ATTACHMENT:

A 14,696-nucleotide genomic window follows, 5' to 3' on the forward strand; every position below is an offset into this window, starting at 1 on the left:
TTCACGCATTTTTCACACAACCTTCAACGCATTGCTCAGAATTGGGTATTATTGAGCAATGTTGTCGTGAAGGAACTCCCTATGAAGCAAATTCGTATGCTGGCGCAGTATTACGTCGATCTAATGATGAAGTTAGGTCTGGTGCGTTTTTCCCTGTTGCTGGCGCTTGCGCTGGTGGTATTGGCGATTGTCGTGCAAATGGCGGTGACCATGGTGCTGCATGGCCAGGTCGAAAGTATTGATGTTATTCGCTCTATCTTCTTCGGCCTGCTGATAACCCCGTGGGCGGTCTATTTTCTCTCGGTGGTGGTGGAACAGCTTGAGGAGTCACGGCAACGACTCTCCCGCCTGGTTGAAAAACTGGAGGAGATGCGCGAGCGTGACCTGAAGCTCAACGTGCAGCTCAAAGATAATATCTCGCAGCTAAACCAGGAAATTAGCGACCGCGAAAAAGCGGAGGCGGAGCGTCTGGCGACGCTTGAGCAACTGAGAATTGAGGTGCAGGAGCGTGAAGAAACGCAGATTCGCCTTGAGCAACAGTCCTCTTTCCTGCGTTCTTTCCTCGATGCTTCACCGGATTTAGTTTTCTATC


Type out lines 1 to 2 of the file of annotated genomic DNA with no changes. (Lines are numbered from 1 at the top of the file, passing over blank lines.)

A 14,696-nucleotide genomic window follows, 5' to 3' on the forward strand; every position below is an offset into this window, starting at 1 on the left:
TTCACGCATTTTTCACACAACCTTCAACGCATTGCTCAGAATTGGGTATTATTGAGCAATGTTGTCGTGAAGGAACTCCCTATGAAGCAAATTCGTATGCTGGCGCAGTATTACGTCGATCTAATGATGAAGTTAGGTCTGGTGCGTTTTTCCCTGTTGCTGGCGCTTGCGCTGGTGGTATTGGCGATTGTCGTGCAAATGGCGGTGACCATGGTGCTGCATGGCCAGGTCGAAAGTATTGATGTTATTCGCTCTATCTTCTTCGGCCTGCTGATAACCCCGTGGGCGGTCTATTTTCTCTCGGTGGTGGTGGAACAGCTTGAGGAGTCACGGCAACGACTCTCCCGCCTGGTTGAAAAACTGGAGGAGATGCGCGAGCGTGACCTGAAGCTCAACGTGCAGCTCAAAGATAATATCTCGCAGCTAAACCAGGAAATTAGCGACCGCGAAAAAGCGGAGGCGGAGCGTCTGGCGACGCTTGAGCAACTGAGAATTGAGGTGCAGGAGCGTGAAGAAACGCAGATTCGCCTTGAGCAACAGTCCTCTTTCCTGCGTTCTTTCCTCGATGCTTCACCGGATTTAGTTTTCTATC